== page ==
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O’Malley’s Budget Proposal, Marijuana Policy, Gubernatorial Race Fundraising, and Pothole Repair

P. Kenneth Burns

Governor Martin O’Malley has unveiled a $39.3-billion spending plan for the coming fiscal year, one he’s calling a “jobs budget.” Plus, marijuana policy, fundraising in the governor's race, a report on states' fiscal conditions, pothole repair, and more.

O’Malley Unveils $39.3-Billion Spending Plan: Governor Martin O’Malley has put forth his budget proposal for the coming fiscal year. He calls it a “jobs budget,” and says it’s aimed at supporting some 48-thousand jobs – including nearly 75-hundred school construction jobs. The budget contains $4.3-million as a first step to pay for an expansion of pre-kindergarten programs. It includes $290-million for school construction. And it includes a 3% increase in college tuition rates. The spending plan seeks to close a $584-million budget deficit without any new taxes or fee increases… but some Republicans say the plan makes it likely that taxes will go up under the next governor. O’Malley says the proposal will put Maryland on track to closing its $1.7-billion dollar structural deficit by fiscal year 2017. The plan also includes higher tax credits for cyber security and biotech companies, as well as funds aimed at increasing security at the Baltimore City Detention Center. The governor's plan now heads to lawmakers in the General Assembly for revisions; lawmakers must agree on a final plan before the deadline of March 31st. An overview of the budget is here from Baltimore Business Journal. There’s more here from the Capital Gazette, here from the Washington Post, and here from WJZ.

MD Near The Bottom Of States For Fiscal Condition In New Ranking: O’Malley’s budget was released on the same day that a new ranking came out of the fiscal condition of America’s states… a ranking that put Maryland near the bottom. The analysis, conducted at George Mason University, ranked Maryland as 44th in the nation for overall fiscal condition… based on measures including cash solvency, budget solvency, long-run solvency, and service-level solvency. There’s more here from the Baltimore Business Journal.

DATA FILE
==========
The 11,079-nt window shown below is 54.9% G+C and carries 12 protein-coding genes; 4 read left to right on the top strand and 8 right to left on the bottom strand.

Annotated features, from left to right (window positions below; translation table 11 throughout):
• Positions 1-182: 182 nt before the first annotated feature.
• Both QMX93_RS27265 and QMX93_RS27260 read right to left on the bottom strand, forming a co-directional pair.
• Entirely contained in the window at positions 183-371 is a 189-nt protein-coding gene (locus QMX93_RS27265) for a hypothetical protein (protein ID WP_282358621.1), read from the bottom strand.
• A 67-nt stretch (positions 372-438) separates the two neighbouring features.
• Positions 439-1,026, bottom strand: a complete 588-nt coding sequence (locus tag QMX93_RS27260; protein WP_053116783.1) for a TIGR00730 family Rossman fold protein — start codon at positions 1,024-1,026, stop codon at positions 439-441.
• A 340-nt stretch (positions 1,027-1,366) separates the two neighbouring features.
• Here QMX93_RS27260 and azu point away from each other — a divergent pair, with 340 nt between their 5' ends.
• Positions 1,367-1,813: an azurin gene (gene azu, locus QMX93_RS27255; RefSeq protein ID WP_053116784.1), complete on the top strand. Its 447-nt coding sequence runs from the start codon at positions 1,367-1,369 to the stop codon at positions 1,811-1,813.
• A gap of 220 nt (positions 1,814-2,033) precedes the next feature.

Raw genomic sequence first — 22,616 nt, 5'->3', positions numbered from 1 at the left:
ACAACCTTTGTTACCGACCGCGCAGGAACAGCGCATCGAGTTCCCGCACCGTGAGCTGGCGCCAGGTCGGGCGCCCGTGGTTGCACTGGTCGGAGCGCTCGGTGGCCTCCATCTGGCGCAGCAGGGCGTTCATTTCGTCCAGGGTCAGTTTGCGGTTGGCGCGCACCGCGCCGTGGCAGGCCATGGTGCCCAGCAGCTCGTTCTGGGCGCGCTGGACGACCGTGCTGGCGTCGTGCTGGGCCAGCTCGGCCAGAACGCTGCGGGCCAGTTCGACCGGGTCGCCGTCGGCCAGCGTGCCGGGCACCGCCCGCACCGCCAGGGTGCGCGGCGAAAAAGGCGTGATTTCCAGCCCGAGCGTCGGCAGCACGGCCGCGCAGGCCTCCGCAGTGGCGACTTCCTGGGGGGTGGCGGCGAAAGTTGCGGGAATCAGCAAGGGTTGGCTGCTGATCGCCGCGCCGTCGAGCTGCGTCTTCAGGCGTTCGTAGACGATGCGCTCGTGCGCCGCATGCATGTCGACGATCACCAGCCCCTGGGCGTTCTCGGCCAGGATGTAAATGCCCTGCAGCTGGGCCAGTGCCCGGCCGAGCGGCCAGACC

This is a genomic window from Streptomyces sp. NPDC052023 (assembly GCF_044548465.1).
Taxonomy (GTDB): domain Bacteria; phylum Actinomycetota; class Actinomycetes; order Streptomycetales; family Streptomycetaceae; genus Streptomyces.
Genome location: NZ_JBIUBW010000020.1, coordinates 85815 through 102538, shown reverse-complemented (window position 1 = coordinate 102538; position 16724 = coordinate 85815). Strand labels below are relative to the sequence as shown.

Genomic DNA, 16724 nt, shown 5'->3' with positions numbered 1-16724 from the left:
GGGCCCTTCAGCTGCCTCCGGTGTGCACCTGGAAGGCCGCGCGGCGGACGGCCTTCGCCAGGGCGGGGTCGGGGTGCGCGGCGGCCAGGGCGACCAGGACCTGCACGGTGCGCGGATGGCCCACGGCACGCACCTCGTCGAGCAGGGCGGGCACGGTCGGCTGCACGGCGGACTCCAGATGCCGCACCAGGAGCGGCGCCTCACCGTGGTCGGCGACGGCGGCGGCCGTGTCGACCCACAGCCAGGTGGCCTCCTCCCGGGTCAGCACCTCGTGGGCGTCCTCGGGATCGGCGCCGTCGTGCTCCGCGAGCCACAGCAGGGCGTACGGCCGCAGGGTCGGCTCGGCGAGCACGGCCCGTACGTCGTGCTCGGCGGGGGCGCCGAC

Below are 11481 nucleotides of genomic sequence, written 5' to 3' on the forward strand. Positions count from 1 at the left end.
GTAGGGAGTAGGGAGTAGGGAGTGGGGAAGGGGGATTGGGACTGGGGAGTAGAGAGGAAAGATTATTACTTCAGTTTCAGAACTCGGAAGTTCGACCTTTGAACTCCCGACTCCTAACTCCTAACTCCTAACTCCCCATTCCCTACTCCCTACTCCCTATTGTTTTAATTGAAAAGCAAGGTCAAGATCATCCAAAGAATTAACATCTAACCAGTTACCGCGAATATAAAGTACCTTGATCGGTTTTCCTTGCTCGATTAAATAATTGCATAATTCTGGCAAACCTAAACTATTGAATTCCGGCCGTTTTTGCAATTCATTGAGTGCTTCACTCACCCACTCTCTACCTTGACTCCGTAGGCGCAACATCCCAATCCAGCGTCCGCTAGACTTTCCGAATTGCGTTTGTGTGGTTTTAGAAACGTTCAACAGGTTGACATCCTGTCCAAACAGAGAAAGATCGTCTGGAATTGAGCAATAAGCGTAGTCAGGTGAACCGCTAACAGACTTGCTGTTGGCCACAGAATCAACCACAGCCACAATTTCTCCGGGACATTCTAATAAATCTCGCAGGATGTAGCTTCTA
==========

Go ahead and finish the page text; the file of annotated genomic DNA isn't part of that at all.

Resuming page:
Marijuana Policy (UPDATED): Lawmakers looking to legalize marijuana in Maryland unveiled their proposal this morning at a press conference in Annapolis. Their plan -- dubbed the Marijuana Control Act of 2014 -- would would regulate and tax marijuana, similar to the way alcohol is. It would allow for the cultivation, processing, and sale of industrial hemp. And it would legalize the personal use, possession, and limited home-growth of marijuana for adults 21-years old and older – the bill would not allow the drug to be smoked in public. The idea has the support of groups including the ACLU of Maryland, the Maryland State Conference of NAACP Branches, and the group Law Enforcement Against Prohibition. Backers of the idea cite a recent survey from Public Policy Polling, showing a majority of Maryland voters in favor of legalizing marijuana. The same poll finds more than 2/3 of voters in favor of decriminalizing possession the drug. Legalization has the support of State Senate President Mike Miller, and Montgomery County Delegate Heather Mizeur – who’s running for the Democratic nomination for Governor. But as Governor O’Malley is opposed to marijuana legalization, political watchers don’t expect it to happen this year. Also opposed: Baltimore Mayor Stephanie Rawlings-Blake. As the Baltimore Sun reports, the mayor said yesterday that she does not endorse the efforts of one-time mayor Kurt Schmoke, an advocate of decriminalization. Instead, Rawlings-Blake said she endorses "diversion programs" that aim to prevent offenders from continued drug use. In related news, a bill to decriminalize marijuana possession in nearby Washington DC advanced yesterday in the DC City Council. The measure appears to have the support of the entire council and that city’s mayor, and will likely become law.

Onward Into The Breach: Anthony Brown & Maryland's Health Insurance Exchange: New Jersey Governor Chris Christie’s political-payback-bridge-backup and Lieutenant Governor Anthony Brown’s Obamacare debacle didn’t make the kinds of headlines any politician wants. WYPR’s Senior News Analyst Fraser Smith comments in his weekly essay.

Campaign Coffers In The Governor’s Race: Campaign finance reports are rolling in; the deadline for candidates to tell the state about their accounts was midnight of last night. In the Governor’s race, Democrat Anthony Brown is in the fundraising lead; the Washington Post reports that the Lieutenant Governor and his running hate have about $7.1 million in the bank. Rival Doug Gansler and his running mate have $6.3-million cash on hand. And Heather Mizeur has about $¾-million in the bank, having raised more than $1-million this year. Harford County Executive David Craig has more cash-on-hand than any other Republican in the Governor’s race – about $183-thousand. The Daily Times notes that GOP rivals Ron George and Charles Lollar have about $15-thousand and $6-thousand, respectively.

Pothole Repairs: Road crews in Maryland are busy repairing potholes, created by recent rain and snow storms. The State Highway Administration says that work will be underway during non-peak travel times on weekdays… and that brief lane closures are likely while the fixes are being made. The SHA says crews generally fill potholes within one business day of getting reports about them. You can make such a report via this link.